The business owner called Yoo panicking, afraid the clean-up costs would bankrupt them. Yoo reassured them that the Dry Cleaner Environmental Program still existed and could help cover the cost, saving the business owner from the liability. 

Yoo is afraid more old contamination sites could be discovered in the future and businesses could be held responsible for the cleanup – without help from the state fund. 

He’d like to see some sort of state assistance exist if the Dry Cleaner Environmental Program sunsets. 

“If I go to the state legislature, I would say the state needs to help us,” Yoo said. “There needs to be something reliable for the clean-up program. 

Despite this, Yoo supports no longer being required to pay annual fees to the state. He said dry cleaning is not a lucrative business and, after the COVID-19 pandemic, fewer people are working in offices and wearing clothing that needs to be dry cleaned – meaning less business for the dry cleaners still operating.  

Yoo’s business in Portland does not use perchloroethylene. 

“We didn’t contaminate. We didn’t spill it, but we’ve still paid for it for more than 20 years,” he said. 

He’s not the only dry cleaner owner who supports sunsetting the program. Jay Bleich owns Bee Tailors and Cleaners in Portland and is a member of the Oregon Dry Cleaners Association. He said every year he writes a check and it feels like he’s throwing his money away. 

“In our case, we’ve never used hazardous solvents. And so, since the inception of the bill, we’ve just been taking a match to money; we’ve been throwing it in the garbage because we will never need a cleanup,” he said. 

Like Yoo, Bleich said there isn’t a lot of money in dry cleaning. He’s been trying to keep up with rising labor costs and rising rent and wants to see the additional fee go away.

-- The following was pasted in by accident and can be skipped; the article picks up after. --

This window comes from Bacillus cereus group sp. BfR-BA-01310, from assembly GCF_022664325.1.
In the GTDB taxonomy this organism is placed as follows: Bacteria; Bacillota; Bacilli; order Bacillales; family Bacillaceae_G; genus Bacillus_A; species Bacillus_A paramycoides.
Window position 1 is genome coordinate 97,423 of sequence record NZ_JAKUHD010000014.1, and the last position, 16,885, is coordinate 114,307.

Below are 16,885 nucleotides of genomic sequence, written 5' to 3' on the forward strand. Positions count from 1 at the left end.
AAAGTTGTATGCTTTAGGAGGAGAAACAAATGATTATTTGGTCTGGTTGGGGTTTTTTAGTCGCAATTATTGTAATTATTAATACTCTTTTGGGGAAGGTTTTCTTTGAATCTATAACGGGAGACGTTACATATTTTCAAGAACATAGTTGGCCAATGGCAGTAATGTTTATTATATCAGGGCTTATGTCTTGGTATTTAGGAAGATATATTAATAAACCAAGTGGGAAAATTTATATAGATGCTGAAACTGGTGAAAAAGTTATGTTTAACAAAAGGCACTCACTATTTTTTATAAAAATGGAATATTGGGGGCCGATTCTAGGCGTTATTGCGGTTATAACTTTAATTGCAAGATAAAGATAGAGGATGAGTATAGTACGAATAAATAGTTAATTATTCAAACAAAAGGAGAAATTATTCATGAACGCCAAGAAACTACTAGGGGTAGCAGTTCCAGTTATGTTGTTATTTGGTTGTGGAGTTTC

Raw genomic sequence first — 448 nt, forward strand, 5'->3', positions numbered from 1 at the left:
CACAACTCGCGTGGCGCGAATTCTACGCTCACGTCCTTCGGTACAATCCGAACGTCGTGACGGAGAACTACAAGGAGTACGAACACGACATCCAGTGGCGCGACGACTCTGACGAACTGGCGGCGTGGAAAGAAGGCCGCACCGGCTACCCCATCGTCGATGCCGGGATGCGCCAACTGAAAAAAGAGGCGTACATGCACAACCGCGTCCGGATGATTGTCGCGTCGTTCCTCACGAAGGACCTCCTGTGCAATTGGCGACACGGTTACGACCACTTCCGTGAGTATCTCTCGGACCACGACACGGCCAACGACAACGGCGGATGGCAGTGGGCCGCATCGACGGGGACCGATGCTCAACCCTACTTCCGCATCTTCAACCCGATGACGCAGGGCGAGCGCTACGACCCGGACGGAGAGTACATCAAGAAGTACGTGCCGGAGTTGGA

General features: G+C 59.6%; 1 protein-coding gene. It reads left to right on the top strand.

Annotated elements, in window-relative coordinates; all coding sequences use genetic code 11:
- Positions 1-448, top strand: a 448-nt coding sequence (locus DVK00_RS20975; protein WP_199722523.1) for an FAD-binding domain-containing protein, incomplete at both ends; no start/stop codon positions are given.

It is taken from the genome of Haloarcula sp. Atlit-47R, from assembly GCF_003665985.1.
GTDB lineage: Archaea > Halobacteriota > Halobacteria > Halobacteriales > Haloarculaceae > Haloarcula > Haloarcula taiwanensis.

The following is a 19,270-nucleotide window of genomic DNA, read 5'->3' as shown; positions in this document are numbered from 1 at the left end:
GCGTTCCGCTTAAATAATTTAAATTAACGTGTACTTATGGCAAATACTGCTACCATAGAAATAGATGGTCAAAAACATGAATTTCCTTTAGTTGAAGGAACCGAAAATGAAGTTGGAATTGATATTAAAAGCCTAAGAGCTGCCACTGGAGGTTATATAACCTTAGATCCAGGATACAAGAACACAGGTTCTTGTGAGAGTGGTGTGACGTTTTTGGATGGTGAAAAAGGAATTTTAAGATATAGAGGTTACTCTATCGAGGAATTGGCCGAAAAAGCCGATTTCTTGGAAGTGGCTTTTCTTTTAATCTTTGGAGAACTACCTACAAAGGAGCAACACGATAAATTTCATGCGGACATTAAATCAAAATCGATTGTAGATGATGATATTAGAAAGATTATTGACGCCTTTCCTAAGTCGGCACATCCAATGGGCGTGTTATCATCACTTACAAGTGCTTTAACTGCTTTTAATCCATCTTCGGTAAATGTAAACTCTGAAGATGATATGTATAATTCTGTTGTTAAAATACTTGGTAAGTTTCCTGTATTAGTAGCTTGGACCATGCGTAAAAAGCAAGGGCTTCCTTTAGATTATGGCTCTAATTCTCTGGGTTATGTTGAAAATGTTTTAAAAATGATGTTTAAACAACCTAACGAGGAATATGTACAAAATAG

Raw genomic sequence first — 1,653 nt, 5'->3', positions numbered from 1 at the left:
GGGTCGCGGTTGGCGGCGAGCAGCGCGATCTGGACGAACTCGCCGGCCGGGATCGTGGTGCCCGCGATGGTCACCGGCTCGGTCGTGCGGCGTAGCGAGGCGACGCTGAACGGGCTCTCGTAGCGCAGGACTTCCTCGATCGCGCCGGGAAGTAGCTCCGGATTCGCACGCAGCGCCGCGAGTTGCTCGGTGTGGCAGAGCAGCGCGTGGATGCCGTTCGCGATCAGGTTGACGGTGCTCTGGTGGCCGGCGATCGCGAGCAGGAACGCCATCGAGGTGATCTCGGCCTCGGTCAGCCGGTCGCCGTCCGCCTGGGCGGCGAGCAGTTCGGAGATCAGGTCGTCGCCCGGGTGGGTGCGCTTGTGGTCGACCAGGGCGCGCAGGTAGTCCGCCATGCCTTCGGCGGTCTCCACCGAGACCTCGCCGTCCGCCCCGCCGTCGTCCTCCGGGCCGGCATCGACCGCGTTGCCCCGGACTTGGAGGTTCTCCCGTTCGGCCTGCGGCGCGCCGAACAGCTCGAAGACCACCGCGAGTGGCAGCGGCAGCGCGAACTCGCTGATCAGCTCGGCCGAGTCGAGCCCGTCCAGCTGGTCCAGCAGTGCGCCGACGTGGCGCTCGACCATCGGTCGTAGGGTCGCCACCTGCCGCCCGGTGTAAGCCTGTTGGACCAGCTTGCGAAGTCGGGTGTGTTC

He believes the dry cleaners who still use perchloroethylene should invest in upgrading their equipment to use cleaner chemicals. 

Both Yoo and Bleich stress that their views are not representative of all dry cleaners in the state. 

How many Oregon dry cleaning businesses remain?

Although the Oregon DEQ earns revenue and pays to employ people through the program, Brown said the agency isn’t “in the business of making money… If the dry cleaner industry can’t support the program, then it can no longer function.”  

Some states that have banned the use of perchloroethylene, like Minnesota in 2021, created a reimbursement program to help businesses cover the cost of upgrading their equipment. 

The Oregon DEQ said its original legislative concept included a similar proposal, but it did not make it into the governor’s budget and is now not included in the House bill. 

The Oregon DEQ does not believe any cleanup would be required for hydrocarbon solvents, since they aren’t toxic like perchloroethylene. 

In 2005, when the Dry Cleaner Environmental Program collected its highest revenue ever, there were more than 325 dry cleaning businesses in the state. In 2022, there were fewer than 150. The number of businesses has declined sharply since the start of the COVID-19 pandemic. 

Since 1995, the Dry Cleaner Environmental Program has covered the cost of more than 400 compliance inspections, 50 cleanups, and raised more than $8.4 million. 

HB 3273 is sponsored by Democratic Rep. Pam Marsh, from Southern Jackson County. 

The House Committee on Climate, Energy and Environment is scheduled to discuss the bill again in a work session on March 8.